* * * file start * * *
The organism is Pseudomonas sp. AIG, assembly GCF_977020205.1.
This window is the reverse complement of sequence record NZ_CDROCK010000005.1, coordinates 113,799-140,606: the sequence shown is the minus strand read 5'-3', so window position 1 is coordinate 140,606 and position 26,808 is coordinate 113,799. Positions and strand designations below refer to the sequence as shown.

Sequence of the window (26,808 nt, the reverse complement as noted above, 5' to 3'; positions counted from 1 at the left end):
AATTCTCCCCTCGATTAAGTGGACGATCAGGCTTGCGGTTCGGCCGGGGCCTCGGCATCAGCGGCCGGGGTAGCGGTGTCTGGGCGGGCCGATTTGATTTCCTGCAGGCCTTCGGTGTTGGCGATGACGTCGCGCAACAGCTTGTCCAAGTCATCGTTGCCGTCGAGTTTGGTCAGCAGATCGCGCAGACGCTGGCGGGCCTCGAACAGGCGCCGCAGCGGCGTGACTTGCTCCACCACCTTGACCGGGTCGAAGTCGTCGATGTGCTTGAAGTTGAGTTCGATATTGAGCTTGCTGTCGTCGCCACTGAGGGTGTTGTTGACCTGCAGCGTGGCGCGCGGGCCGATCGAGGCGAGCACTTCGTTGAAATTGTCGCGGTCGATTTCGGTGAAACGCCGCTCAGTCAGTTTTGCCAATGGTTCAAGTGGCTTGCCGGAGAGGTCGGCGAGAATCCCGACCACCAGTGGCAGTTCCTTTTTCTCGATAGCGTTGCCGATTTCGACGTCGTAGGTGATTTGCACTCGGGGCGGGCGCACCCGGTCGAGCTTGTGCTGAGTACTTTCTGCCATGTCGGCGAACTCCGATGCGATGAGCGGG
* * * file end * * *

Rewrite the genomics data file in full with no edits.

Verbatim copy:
The organism is Pseudomonas sp. AIG, assembly GCF_977020205.1.
This window is the reverse complement of sequence record NZ_CDROCK010000005.1, coordinates 113,799-140,606: the sequence shown is the minus strand read 5'-3', so window position 1 is coordinate 140,606 and position 26,808 is coordinate 113,799. Positions and strand designations below refer to the sequence as shown.

Sequence of the window (26,808 nt, the reverse complement as noted above, 5' to 3'; positions counted from 1 at the left end):
AATTCTCCCCTCGATTAAGTGGACGATCAGGCTTGCGGTTCGGCCGGGGCCTCGGCATCAGCGGCCGGGGTAGCGGTGTCTGGGCGGGCCGATTTGATTTCCTGCAGGCCTTCGGTGTTGGCGATGACGTCGCGCAACAGCTTGTCCAAGTCATCGTTGCCGTCGAGTTTGGTCAGCAGATCGCGCAGACGCTGGCGGGCCTCGAACAGGCGCCGCAGCGGCGTGACTTGCTCCACCACCTTGACCGGGTCGAAGTCGTCGATGTGCTTGAAGTTGAGTTCGATATTGAGCTTGCTGTCGTCGCCACTGAGGGTGTTGTTGACCTGCAGCGTGGCGCGCGGGCCGATCGAGGCGAGCACTTCGTTGAAATTGTCGCGGTCGATTTCGGTGAAACGCCGCTCAGTCAGTTTTGCCAATGGTTCAAGTGGCTTGCCGGAGAGGTCGGCGAGAATCCCGACCACCAGTGGCAGTTCCTTTTTCTCGATAGCGTTGCCGATTTCGACGTCGTAGGTGATTTGCACTCGGGGCGGGCGCACCCGGTCGAGCTTGTGCTGAGTACTTTCTGCCATGTCGGCGAACTCCGATGCGATGAGCGGG